I’ve had a few (well more than a few) business flops in my life. Great idea, it seems, but no one is buying. This can be frustrating to the ego and certainly expensive to the bottom line, especially if you are in start-up mode.
What should you do if this sort of “no one will buy the product or service” problem, happens to you?
The simplest and bluntest answer, and maybe somewhat surprising for an individual known for his ability to persevere, is to drop the bad idea like a lead balloon — and fast! But this mind-set, when it comes to marketing, is quite unreasonable. Ideas are a dime-a-dozen, and it is rarely wise to throw good money after bad. A worthy initiative should have some evidence of demand, some early customers, and even if you are working in a high ticket space where there is a long-lead time between initial inquiry and an actual order, there should be some life and business somewhere, measurable, in the pipeline. (And if you are waiting for the big ship to launch, you might wisely set up some smaller projects to generate cash flow while you wait, or the large order goes through its process — or, at least, get some kind of regular “job” to pay your bills until things work out the way you dream.)
For most projects that I initiate, I conduct an early market test to assess demand. I might set up a pre-purchase discount offer, or call around existing clients to see if they would like the product extension. In some cases, the “demand” lands like a thud (figuratively that is), in my in-box, where a good client insists I develop a new product or service. I’ll as a rule keep my capital investments and risk level down until I can see that early demand.
This demand assessment and research isn’t perfect, nor is it scientific. In one case, I agreed to launch a book for a consultant as a third-party project, thinking my successful Construction Marketing Ideas book launch would be replicated. I received some early indications of interest, especially from a cover design poll. We launched, softly. Next stage, to obtain some positive Amazon reviews. The author sent out several copies to friends and associates (many of whom paid for their copies) but something very wrong happened: He received only one lukewarm review.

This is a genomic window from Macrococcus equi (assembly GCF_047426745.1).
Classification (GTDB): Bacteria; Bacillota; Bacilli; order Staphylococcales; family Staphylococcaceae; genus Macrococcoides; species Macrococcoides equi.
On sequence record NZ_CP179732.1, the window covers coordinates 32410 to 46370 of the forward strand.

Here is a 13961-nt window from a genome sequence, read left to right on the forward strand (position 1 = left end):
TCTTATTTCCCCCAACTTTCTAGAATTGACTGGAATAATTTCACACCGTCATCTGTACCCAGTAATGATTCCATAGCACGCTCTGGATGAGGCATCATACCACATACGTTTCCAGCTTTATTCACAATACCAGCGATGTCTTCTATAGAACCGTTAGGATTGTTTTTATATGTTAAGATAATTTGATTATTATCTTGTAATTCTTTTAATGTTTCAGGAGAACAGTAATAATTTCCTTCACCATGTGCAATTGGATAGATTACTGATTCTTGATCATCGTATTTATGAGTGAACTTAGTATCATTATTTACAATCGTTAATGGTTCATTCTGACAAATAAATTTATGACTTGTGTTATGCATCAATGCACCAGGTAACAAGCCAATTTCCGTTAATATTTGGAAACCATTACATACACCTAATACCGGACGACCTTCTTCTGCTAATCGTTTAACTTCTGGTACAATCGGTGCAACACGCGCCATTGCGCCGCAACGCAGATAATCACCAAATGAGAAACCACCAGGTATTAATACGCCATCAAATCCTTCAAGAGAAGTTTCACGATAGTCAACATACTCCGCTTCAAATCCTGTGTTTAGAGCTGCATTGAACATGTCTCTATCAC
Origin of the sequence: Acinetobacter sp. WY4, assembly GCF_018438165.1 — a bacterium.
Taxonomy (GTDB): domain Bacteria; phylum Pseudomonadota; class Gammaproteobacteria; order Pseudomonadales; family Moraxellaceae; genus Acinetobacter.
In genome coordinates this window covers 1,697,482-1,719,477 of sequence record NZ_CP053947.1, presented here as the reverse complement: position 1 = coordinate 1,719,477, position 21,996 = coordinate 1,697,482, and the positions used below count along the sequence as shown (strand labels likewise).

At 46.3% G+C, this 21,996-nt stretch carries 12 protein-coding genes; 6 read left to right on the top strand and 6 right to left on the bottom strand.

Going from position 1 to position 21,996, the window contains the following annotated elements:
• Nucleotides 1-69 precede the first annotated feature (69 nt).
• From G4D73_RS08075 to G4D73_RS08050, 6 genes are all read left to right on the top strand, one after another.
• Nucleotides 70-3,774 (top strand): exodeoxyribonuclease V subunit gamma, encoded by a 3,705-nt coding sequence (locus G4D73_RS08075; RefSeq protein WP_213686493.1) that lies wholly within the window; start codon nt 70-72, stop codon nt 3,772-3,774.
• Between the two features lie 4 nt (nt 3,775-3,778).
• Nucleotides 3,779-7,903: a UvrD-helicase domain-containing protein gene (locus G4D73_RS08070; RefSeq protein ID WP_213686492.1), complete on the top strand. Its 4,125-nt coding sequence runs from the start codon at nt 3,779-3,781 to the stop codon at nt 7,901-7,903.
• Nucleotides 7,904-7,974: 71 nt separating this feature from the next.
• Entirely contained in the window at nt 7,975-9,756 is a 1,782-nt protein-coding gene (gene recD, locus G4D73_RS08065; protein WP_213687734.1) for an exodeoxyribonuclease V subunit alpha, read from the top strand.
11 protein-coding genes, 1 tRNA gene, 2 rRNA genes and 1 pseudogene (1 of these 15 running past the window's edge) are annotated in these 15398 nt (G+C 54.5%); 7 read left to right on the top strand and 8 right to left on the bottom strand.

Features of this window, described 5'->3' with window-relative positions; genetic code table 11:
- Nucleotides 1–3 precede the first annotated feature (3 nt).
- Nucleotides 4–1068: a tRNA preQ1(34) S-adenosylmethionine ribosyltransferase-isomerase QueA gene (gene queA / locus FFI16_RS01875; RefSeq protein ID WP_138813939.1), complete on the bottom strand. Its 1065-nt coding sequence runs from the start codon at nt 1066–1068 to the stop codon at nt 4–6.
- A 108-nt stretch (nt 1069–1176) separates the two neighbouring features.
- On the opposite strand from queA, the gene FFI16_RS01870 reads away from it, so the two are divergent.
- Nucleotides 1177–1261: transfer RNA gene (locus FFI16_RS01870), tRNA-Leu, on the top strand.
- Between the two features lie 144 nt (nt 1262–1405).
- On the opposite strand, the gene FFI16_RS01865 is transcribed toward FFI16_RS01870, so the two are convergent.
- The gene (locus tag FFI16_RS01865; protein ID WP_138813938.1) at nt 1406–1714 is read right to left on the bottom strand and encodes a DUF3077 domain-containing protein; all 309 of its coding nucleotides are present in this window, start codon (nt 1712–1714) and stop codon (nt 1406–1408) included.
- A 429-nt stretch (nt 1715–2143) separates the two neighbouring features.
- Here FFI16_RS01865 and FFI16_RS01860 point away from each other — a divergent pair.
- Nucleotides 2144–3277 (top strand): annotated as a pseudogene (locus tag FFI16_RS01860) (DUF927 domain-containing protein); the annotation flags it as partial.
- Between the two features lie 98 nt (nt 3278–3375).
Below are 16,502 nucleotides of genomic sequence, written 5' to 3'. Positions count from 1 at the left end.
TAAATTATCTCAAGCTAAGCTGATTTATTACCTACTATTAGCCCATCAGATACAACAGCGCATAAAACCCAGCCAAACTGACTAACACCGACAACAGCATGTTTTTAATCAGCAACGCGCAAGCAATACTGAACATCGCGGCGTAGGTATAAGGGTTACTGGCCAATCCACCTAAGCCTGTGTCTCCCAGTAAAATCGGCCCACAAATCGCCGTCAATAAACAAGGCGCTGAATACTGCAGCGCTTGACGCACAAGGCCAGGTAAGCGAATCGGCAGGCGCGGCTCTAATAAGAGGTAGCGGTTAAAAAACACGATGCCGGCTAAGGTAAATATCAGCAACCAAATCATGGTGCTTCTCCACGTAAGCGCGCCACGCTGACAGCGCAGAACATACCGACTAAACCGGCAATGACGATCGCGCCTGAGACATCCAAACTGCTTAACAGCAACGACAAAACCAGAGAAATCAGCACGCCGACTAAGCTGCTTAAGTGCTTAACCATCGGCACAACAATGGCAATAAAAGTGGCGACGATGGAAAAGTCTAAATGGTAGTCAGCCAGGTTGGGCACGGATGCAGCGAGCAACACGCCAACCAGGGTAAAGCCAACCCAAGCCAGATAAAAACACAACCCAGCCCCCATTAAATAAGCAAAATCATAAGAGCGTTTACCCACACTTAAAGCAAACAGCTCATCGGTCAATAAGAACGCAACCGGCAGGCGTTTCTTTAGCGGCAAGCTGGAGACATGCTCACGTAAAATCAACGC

This lack of response caused me some real concern. If you can’t get your friends to “like” your book, who will. We agreed that the book would remain in print, but I would not actively market it (the consultant is of course free to promote it as he wishes). It has sold one copy since, despite being readily available through a diversity of print and online sources.
In another case, I agreed to publish a set of “official show guides” for a consumer/trade show organizer. The idea seemed okay, and an early advertiser committed to purchasing a full page ad in the new publication — at a price (he proposed it) that would cover the hard printing costs. So we went to work. After two years, I assessed the results, and saw we had achieved virtually no repeat orders, revenues barely covered costs, and my salespeople were running themselves ragged trying to find orders to achieve break-even. We dropped the project.
In business, we like to extol our run-away successes, and of course steady and valuable revenue-generators which don’t require too much management effort and time are always welcome. In some situations, it may be worthwhile to pursue projects which don’t seem to be working right away — but you need to be careful: Is the reward worth the risk and could you deploy your energies more wisely elsewhere? In general, it is far wiser to move on than to flog a dead horse.